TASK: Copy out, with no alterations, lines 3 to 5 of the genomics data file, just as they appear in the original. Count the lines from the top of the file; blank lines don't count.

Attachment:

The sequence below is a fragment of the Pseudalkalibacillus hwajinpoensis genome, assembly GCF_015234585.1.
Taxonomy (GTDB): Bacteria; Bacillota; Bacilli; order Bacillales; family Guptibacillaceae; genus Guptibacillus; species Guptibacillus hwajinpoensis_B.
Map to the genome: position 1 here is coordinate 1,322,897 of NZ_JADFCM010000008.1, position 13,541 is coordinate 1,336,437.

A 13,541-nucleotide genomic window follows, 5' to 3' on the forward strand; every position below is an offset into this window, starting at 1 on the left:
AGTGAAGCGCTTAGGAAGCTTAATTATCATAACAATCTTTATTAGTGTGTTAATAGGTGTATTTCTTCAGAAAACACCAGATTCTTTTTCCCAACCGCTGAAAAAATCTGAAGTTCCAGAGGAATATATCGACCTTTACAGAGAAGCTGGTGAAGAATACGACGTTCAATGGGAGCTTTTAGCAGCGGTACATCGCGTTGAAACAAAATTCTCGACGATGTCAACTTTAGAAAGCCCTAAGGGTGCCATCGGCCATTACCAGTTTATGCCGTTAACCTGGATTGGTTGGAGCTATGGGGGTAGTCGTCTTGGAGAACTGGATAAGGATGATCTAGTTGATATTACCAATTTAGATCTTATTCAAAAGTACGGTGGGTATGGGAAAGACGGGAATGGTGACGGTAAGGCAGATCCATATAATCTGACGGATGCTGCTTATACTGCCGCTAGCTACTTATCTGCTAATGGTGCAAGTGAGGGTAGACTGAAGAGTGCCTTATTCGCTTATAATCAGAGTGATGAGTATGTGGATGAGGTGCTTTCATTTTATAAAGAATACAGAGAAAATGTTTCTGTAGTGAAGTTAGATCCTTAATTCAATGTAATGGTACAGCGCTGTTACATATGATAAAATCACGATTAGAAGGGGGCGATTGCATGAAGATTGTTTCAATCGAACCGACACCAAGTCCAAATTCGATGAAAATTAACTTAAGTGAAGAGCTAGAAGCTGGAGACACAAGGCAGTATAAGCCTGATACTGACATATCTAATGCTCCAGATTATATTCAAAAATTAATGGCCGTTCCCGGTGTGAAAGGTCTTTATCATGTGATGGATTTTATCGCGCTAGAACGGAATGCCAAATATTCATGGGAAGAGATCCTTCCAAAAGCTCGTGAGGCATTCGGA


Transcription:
Map to the genome: position 1 here is coordinate 1,322,897 of NZ_JADFCM010000008.1, position 13,541 is coordinate 1,336,437.

A 13,541-nucleotide genomic window follows, 5' to 3' on the forward strand; every position below is an offset into this window, starting at 1 on the left:
AGTGAAGCGCTTAGGAAGCTTAATTATCATAACAATCTTTATTAGTGTGTTAATAGGTGTATTTCTTCAGAAAACACCAGATTCTTTTTCCCAACCGCTGAAAAAATCTGAAGTTCCAGAGGAATATATCGACCTTTACAGAGAAGCTGGTGAAGAATACGACGTTCAATGGGAGCTTTTAGCAGCGGTACATCGCGTTGAAACAAAATTCTCGACGATGTCAACTTTAGAAAGCCCTAAGGGTGCCATCGGCCATTACCAGTTTATGCCGTTAACCTGGATTGGTTGGAGCTATGGGGGTAGTCGTCTTGGAGAACTGGATAAGGATGATCTAGTTGATATTACCAATTTAGATCTTATTCAAAAGTACGGTGGGTATGGGAAAGACGGGAATGGTGACGGTAAGGCAGATCCATATAATCTGACGGATGCTGCTTATACTGCCGCTAGCTACTTATCTGCTAATGGTGCAAGTGAGGGTAGACTGAAGAGTGCCTTATTCGCTTATAATCAGAGTGATGAGTATGTGGATGAGGTGCTTTCATTTTATAAAGAATACAGAGAAAATGTTTCTGTAGTGAAGTTAGATCCTTAATTCAATGTAATGGTACAGCGCTGTTACATATGATAAAATCACGATTAGAAGGGGGCGATTGCATGAAGATTGTTTCAATCGAACCGACACCAAGTCCAAATTCGATGAAAATTAACTTAAGTGAAGAGCTAGAAGCTGGAGACACAAGGCAGTATAAGCCTGATACTGACATATCTAATGCTCCAGATTATATTCAAAAATTAATGGCCGTTCCCGGTGTGAAAGGTCTTTATCATGTGATGGATTTTATCGCGCTAGAACGGAATGCCAAATATTCATGGGAAGAGATCCTTCCAAAAGCTCGTGAGGCATTCGGA